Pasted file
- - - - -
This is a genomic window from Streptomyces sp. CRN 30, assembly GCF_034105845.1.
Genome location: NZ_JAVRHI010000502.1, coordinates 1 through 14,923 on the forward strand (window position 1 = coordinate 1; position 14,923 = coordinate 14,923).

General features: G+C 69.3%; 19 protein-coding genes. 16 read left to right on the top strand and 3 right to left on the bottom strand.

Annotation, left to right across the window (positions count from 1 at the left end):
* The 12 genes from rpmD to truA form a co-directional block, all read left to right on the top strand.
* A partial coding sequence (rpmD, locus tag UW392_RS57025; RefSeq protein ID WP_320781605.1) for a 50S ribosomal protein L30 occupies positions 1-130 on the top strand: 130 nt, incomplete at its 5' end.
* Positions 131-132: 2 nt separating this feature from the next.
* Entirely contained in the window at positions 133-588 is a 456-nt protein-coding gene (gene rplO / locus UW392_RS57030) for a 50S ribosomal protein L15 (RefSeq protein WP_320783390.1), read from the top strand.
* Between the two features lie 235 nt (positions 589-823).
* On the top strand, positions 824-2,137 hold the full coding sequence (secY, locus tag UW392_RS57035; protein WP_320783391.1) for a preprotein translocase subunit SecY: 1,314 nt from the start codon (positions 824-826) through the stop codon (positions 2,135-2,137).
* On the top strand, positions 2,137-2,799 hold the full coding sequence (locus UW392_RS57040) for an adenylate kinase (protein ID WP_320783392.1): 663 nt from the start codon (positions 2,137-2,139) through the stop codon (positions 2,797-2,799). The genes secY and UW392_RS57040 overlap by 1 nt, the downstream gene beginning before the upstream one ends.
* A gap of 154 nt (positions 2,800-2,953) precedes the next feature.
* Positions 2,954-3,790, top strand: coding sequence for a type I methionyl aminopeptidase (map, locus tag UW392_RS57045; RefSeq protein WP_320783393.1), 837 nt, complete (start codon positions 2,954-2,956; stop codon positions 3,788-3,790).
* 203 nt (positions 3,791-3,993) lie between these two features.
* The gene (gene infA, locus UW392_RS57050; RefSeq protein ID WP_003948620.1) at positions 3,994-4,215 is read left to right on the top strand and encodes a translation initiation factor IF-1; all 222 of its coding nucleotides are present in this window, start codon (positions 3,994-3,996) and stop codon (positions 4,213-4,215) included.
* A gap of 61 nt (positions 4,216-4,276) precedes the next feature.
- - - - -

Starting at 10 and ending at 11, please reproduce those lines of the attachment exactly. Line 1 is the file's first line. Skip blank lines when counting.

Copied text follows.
* On the top strand, positions 824-2,137 hold the full coding sequence (secY, locus tag UW392_RS57035; protein WP_320783391.1) for a preprotein translocase subunit SecY: 1,314 nt from the start codon (positions 824-826) through the stop codon (positions 2,135-2,137).
* On the top strand, positions 2,137-2,799 hold the full coding sequence (locus UW392_RS57040) for an adenylate kinase (protein ID WP_320783392.1): 663 nt from the start codon (positions 2,137-2,139) through the stop codon (positions 2,797-2,799). The genes secY and UW392_RS57040 overlap by 1 nt, the downstream gene beginning before the upstream one ends.